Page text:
Last week I tweeted an explanation of how we know that an increase or decrease in SEO performance was caused by a change that we made or by an external factor like seasonality, competitors, Google updates etc. People found it helpful and it generated a lot of questions so I thought it would be useful to post a more detailed explanation on what exactly SEO split-testing is as there seems to be a lot of confusion/misunderstanding.
One quick thing: This is deliberately a simple example with a basic explanation of the maths that we use. In reality, the maths is a lot more complicated and based on this research by Google: Inferring causal impact using Bayesian structural time series.
The purpose of this presentation isn’t to teach or explain the maths behind SearchPilot, it’s to, hopefully, explain the core concepts in a simple way, that allows you to imagine applying this methodology to websites with a lot more than 4 sub-category pages :)
If you want to dig into the testing methodology in detail, then you can visit: our FAQs
With that out of the way, let’s get started.
Imagine a basic website
The site below has two simple categories, animals and countries. It has 8 sub-category pages (cats, dogs, Scotland etc.)
- All of the animals sub-category pages use the same template
- All of the countries sub-category pages use another template
This is critical to understand because SEO split testing is predicated on the concept of testing changes to page templates. A group of pages that share the same template can be used for SEO split-testing.
In the animals sub-category example above you can see that although the content of each page is different, they all follow the same template.
- An H1 at the top of the page
- A block of intro copy
- A featured image
We could create an animal template test:
Or a countries template test:
But you can’t mix templates:
An example experiment
Imagine that we wanted to test a new Animal page template by replacing the image with a video and removing the intro copy from the animals sub-category template.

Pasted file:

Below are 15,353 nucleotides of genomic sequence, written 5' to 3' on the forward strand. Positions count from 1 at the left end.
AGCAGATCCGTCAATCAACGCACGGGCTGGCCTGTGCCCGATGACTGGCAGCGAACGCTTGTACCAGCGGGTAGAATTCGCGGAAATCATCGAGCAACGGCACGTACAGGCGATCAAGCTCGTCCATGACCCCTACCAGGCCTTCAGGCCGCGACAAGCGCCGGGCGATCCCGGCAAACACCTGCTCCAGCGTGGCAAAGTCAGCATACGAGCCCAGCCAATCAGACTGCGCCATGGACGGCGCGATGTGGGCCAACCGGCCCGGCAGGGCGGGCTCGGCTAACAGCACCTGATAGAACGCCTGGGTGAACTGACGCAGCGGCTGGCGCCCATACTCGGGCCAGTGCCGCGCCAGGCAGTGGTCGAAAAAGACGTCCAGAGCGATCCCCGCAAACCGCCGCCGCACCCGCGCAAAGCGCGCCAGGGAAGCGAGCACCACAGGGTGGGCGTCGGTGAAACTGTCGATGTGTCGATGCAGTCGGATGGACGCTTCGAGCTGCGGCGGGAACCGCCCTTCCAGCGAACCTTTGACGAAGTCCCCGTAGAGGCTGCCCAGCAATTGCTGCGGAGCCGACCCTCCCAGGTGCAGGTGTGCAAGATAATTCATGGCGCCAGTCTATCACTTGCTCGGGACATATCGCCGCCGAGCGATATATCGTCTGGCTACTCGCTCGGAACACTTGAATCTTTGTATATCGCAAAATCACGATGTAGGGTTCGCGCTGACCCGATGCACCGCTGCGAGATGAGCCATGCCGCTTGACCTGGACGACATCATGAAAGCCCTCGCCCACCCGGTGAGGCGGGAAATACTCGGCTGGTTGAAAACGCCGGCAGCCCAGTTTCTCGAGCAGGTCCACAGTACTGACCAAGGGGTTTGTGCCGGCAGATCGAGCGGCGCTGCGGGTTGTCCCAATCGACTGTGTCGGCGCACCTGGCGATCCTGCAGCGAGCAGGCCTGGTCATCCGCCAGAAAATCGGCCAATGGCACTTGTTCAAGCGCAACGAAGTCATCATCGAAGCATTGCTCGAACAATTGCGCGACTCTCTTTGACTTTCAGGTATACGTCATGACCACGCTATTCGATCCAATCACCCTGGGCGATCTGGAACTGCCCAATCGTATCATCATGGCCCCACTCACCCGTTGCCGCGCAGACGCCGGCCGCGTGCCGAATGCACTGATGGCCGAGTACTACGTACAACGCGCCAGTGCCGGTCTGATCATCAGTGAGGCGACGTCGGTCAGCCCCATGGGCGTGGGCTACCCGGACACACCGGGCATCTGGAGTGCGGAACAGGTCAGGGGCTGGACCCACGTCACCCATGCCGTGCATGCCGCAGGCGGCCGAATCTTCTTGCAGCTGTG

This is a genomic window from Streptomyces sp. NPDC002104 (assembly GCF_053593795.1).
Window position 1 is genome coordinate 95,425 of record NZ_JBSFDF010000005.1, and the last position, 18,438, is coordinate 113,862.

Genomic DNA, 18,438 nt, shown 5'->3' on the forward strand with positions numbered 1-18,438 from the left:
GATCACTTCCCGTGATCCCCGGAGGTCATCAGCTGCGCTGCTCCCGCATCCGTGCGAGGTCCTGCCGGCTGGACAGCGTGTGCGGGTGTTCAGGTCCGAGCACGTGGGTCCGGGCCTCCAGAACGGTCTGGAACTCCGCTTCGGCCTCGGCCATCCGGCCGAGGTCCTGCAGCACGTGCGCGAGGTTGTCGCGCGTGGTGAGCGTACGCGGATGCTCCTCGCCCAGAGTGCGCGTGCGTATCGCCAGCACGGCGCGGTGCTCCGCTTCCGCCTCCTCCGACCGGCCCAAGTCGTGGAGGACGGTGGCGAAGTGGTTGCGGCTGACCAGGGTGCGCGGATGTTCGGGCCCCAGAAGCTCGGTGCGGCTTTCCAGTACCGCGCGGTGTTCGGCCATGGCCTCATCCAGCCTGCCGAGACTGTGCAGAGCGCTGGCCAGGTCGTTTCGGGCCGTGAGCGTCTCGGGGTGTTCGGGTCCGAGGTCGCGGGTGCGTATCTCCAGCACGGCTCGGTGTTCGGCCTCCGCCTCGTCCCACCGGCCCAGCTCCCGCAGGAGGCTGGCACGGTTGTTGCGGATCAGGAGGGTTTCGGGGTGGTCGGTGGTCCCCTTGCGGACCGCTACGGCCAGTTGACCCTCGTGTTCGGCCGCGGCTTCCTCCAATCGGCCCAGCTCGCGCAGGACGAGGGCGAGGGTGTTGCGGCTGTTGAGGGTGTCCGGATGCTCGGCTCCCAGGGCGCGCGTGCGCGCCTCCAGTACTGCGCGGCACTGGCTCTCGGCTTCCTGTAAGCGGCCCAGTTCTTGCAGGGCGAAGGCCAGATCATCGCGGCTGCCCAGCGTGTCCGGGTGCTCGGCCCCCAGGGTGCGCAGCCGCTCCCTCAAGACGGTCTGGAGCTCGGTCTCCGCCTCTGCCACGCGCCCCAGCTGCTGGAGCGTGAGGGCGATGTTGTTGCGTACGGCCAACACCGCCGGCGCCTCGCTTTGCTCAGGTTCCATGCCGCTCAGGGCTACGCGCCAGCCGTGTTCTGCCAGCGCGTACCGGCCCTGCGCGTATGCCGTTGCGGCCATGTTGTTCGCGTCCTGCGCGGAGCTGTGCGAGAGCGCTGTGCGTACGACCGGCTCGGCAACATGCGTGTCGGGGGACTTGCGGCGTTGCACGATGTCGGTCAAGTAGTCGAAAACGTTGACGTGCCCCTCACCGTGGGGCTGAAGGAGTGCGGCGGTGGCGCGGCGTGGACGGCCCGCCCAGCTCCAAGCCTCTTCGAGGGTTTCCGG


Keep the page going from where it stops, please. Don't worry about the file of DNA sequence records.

For the test to be a valid experiment, we need a set of pages to remain un-changed (the control group) and a set of pages to have the new proposed design (the variant).
SearchPilot platform uses advanced maths to decide which URLs should remain on the control template and which should get the variant template.
For simplicity in this example, you can think of this as selecting URLs at random to be on each template.
In this example, the test is on 50% of pages, but you could do this on a smaller or more significant percentage of pages. During the experiment, the site would look like this:
Notice that the /cats and /badgers pages now have the new template and the /dogs and /unicorns pages remain unchanged and have the same design they have always had.
The graph below shows the organic performance of the cats and badgers pages versus the dogs and unicorns pages.
Notice that just after the test started, there was no change in the difference in organic performance. That’s because Google needs to crawl the pages. Depending on the number of pages that are being tested, the amount of time that this takes can vary.
Over time we notice that the variant pages start to outperform the control pages. Once the test reaches statistical significance, we can declare the test a success and recommend that the changes be rolled out to 100% of pages instead of just 50%.
How do you know it wasn’t just seasonality?
This is a common question and you can replace seasonality with pretty much anything you like:
- Google rolled out an update
- Competitors’ performance decreases
- Backlinks to your site
- TV campaigns
- Branding/direct traffic
- Other macro factors
By having a control group of pages that have the same intent/theme/template we can exclude external factors like seasonality because the control group of pages would also be impacted.
The analysis isn’t looking at the trend of the traffic; it’s looking at the difference in performance between the control group and the variant.
In other words, if it was seasonality, for example, Christmas, there’s no reason why /cats and /badgers would be impacted but not /dogs and /unicorns. The same would apply for something like a Google update.
Seasonality would look like this:
Although there is an upward trend, the difference in performance between the control pages and the variant pages is the same as before the test began. This example experiment would be declared as a neutral test despite that after the change was made, organic traffic went up significantly.
I hope this makes SEO split-testing easier to understand.
If you want to know more or are interested in doing SEO split-testing, SearchPilot is a piece of software that lets you do that. Find out more at www.searchpilot.com or use the form below to contact us so I can set up a call to show you a demo of the software.